View Full Version : Saving complex data structures to disk
06-23-2006, 12:35 PM
I would like to write a complex data structure (an object containing arrays of other objects) to disk. Unfortunately, file_put_contents() only accepts strings and arrays, so I can't use that.
Does anybody know of a general purpose script which could accomplish this? Alternatively, does anybody know where I could look for one?
Thanks very much.
06-23-2006, 01:00 PM
I think I've answered my own question. If I recursively cast each object as an array then I turn the entire structure into a an array...
why not serialize them before writing them to the file/db, and then unserialize them after you read them from the file/db ?
06-23-2006, 01:29 PM
Cool. I only thought serialize worked for arrays. This is just what I was looking for , thanks.
06-23-2006, 05:54 PM
Is there not a binary equivalent of serialize? Parsing/unparsing a big text file (mine is over 100k) looks quite expensive. Surely a structure could just be dumped from memory onto disk and then reloaded again, much like a binary swap file...
not sure what you are talking about.
arrays and objects are 'in memory constructs' and serializing them is the most efficient way to get a storable representation of them. when you unserialize them, you immeadeately get an in memory construct. i don't realy understand what extra you can wish for.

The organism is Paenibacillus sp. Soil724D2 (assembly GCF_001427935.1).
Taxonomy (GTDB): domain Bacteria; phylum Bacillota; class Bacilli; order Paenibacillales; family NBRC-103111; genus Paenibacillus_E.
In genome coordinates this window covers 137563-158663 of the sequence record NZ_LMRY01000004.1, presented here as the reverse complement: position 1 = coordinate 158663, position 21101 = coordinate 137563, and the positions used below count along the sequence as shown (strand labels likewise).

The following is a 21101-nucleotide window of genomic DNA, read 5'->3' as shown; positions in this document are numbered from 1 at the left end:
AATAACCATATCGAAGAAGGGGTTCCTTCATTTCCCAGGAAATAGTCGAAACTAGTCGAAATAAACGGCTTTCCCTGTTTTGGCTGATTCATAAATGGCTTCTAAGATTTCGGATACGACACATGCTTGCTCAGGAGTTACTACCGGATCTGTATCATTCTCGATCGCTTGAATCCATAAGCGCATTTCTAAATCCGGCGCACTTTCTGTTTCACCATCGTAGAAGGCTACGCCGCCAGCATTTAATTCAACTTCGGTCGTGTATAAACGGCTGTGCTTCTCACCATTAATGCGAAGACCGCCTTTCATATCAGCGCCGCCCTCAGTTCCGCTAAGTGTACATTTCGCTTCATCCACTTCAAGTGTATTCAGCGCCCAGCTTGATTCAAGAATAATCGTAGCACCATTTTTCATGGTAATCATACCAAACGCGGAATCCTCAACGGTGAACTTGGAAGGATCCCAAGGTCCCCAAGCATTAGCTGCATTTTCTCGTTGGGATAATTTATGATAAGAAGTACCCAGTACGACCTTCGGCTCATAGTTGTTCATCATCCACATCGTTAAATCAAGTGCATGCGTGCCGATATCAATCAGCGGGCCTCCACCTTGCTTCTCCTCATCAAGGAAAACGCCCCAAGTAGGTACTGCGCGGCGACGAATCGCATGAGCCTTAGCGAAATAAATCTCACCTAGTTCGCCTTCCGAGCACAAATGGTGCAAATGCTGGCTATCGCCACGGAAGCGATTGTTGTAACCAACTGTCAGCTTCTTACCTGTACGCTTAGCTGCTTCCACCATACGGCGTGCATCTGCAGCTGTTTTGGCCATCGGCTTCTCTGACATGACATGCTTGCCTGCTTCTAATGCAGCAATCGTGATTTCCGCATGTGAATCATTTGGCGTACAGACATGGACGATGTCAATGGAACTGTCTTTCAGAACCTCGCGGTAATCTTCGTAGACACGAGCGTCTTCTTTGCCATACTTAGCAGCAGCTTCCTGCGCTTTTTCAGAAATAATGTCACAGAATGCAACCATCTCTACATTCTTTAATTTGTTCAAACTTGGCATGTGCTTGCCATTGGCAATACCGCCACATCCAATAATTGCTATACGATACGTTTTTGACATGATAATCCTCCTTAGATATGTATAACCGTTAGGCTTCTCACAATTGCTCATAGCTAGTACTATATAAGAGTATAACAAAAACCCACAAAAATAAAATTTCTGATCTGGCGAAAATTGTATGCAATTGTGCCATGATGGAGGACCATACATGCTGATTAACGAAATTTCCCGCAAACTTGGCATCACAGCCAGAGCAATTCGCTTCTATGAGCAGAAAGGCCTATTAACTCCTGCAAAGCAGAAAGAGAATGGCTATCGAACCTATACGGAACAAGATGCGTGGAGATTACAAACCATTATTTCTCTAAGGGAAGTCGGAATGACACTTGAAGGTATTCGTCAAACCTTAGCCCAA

06-26-2006, 08:42 AM
I'm just pointing out that, in theory, it should be possible to dump the structure directly from memory to disk (without going through the process of serializing). This assumes that (i) the data structure occupies contiguous memory, (ii) there are no absolute references within the binary memory block.
Basically, the only thing you could do with such a file is it load it back into memory - but thats all I'd want to do anyway.
It was just a curiosity, serialize is working fine for me. I just have a feeling that the process could be speeded up...
Powered by vBulletin® Version 4.2.2 Copyright © 2015 vBulletin Solutions, Inc. All rights reserved.